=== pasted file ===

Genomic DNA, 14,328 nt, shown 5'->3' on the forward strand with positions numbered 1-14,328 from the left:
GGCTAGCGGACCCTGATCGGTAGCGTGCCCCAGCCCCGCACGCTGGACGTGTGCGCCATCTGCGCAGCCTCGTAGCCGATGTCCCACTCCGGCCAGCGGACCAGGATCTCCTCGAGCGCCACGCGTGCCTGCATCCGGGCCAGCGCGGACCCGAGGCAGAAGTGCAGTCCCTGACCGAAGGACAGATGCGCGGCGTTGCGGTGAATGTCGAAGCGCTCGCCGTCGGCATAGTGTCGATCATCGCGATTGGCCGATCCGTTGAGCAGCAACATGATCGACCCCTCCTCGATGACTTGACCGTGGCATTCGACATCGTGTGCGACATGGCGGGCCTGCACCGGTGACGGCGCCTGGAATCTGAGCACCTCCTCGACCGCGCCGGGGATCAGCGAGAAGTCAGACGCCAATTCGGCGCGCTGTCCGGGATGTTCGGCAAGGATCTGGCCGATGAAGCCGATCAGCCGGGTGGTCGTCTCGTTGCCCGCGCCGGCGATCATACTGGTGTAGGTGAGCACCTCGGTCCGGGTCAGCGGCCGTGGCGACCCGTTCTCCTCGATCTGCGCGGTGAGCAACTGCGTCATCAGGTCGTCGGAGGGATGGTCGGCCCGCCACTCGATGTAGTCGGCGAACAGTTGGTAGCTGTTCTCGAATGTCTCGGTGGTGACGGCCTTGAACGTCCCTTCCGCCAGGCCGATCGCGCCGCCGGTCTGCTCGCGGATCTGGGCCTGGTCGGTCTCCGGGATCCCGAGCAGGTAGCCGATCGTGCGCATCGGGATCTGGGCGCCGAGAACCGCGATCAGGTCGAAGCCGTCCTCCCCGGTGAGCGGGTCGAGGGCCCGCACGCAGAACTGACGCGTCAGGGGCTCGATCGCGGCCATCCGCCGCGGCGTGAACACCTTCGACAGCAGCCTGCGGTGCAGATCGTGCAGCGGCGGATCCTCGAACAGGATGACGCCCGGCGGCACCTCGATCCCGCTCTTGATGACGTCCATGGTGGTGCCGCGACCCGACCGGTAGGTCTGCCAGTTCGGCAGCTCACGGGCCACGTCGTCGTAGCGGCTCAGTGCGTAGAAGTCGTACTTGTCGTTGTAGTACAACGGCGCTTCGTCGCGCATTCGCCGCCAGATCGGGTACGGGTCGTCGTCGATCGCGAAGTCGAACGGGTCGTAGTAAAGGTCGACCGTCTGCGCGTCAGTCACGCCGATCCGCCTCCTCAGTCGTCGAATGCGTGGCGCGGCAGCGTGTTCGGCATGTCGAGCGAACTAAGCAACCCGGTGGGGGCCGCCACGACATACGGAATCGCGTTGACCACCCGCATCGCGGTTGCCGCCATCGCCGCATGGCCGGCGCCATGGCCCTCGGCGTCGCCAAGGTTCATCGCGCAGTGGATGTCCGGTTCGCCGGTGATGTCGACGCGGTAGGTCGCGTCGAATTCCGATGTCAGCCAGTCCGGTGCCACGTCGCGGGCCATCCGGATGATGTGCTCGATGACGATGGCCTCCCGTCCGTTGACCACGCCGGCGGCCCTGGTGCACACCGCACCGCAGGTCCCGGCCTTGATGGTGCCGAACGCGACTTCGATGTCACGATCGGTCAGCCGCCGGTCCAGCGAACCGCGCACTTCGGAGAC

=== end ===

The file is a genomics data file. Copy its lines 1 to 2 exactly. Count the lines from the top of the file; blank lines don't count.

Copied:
Genomic DNA, 14,328 nt, shown 5'->3' on the forward strand with positions numbered 1-14,328 from the left:
GGCTAGCGGACCCTGATCGGTAGCGTGCCCCAGCCCCGCACGCTGGACGTGTGCGCCATCTGCGCAGCCTCGTAGCCGATGTCCCACTCCGGCCAGCGGACCAGGATCTCCTCGAGCGCCACGCGTGCCTGCATCCGGGCCAGCGCGGACCCGAGGCAGAAGTGCAGTCCCTGACCGAAGGACAGATGCGCGGCGTTGCGGTGAATGTCGAAGCGCTCGCCGTCGGCATAGTGTCGATCATCGCGATTGGCCGATCCGTTGAGCAGCAACATGATCGACCCCTCCTCGATGACTTGACCGTGGCATTCGACATCGTGTGCGACATGGCGGGCCTGCACCGGTGACGGCGCCTGGAATCTGAGCACCTCCTCGACCGCGCCGGGGATCAGCGAGAAGTCAGACGCCAATTCGGCGCGCTGTCCGGGATGTTCGGCAAGGATCTGGCCGATGAAGCCGATCAGCCGGGTGGTCGTCTCGTTGCCCGCGCCGGCGATCATACTGGTGTAGGTGAGCACCTCGGTCCGGGTCAGCGGCCGTGGCGACCCGTTCTCCTCGATCTGCGCGGTGAGCAACTGCGTCATCAGGTCGTCGGAGGGATGGTCGGCCCGCCACTCGATGTAGTCGGCGAACAGTTGGTAGCTGTTCTCGAATGTCTCGGTGGTGACGGCCTTGAACGTCCCTTCCGCCAGGCCGATCGCGCCGCCGGTCTGCTCGCGGATCTGGGCCTGGTCGGTCTCCGGGATCCCGAGCAGGTAGCCGATCGTGCGCATCGGGATCTGGGCGCCGAGAACCGCGATCAGGTCGAAGCCGTCCTCCCCGGTGAGCGGGTCGAGGGCCCGCACGCAGAACTGACGCGTCAGGGGCTCGATCGCGGCCATCCGCCGCGGCGTGAACACCTTCGACAGCAGCCTGCGGTGCAGATCGTGCAGCGGCGGATCCTCGAACAGGATGACGCCCGGCGGCACCTCGATCCCGCTCTTGATGACGTCCATGGTGGTGCCGCGACCCGACCGGTAGGTCTGCCAGTTCGGCAGCTCACGGGCCACGTCGTCGTAGCGGCTCAGTGCGTAGAAGTCGTACTTGTCGTTGTAGTACAACGGCGCTTCGTCGCGCATTCGCCGCCAGATCGGGTACGGGTCGTCGTCGATCGCGAAGTCGAACGGGTCGTAGTAAAGGTCGACCGTCTGCGCGTCAGTCACGCCGATCCGCCTCCTCAGTCGTCGAATGCGTGGCGCGGCAGCGTGTTCGGCATGTCGAGCGAACTAAGCAACCCGGTGGGGGCCGCCACGACATACGGAATCGCGTTGACCACCCGCATCGCGGTTGCCGCCATCGCCGCATGGCCGGCGCCATGGCCCTCGGCGTCGCCAAGGTTCATCGCGCAGTGGATGTCCGGTTCGCCGGTGATGTCGACGCGGTAGGTCGCGTCGAATTCCGATGTCAGCCAGTCCGGTGCCACGTCGCGGGCCATCCGGATGATGTGCTCGATGACGATGGCCTCCCGTCCGTTGACCACGCCGGCGGCCCTGGTGCACACCGCACCGCAGGTCCCGGCCTTGATGGTGCCGAACGCGACTTCGATGTCACGATCGGTCAGCCGCCGGTCCAGCGAACCGCGCACTTCGGAGAC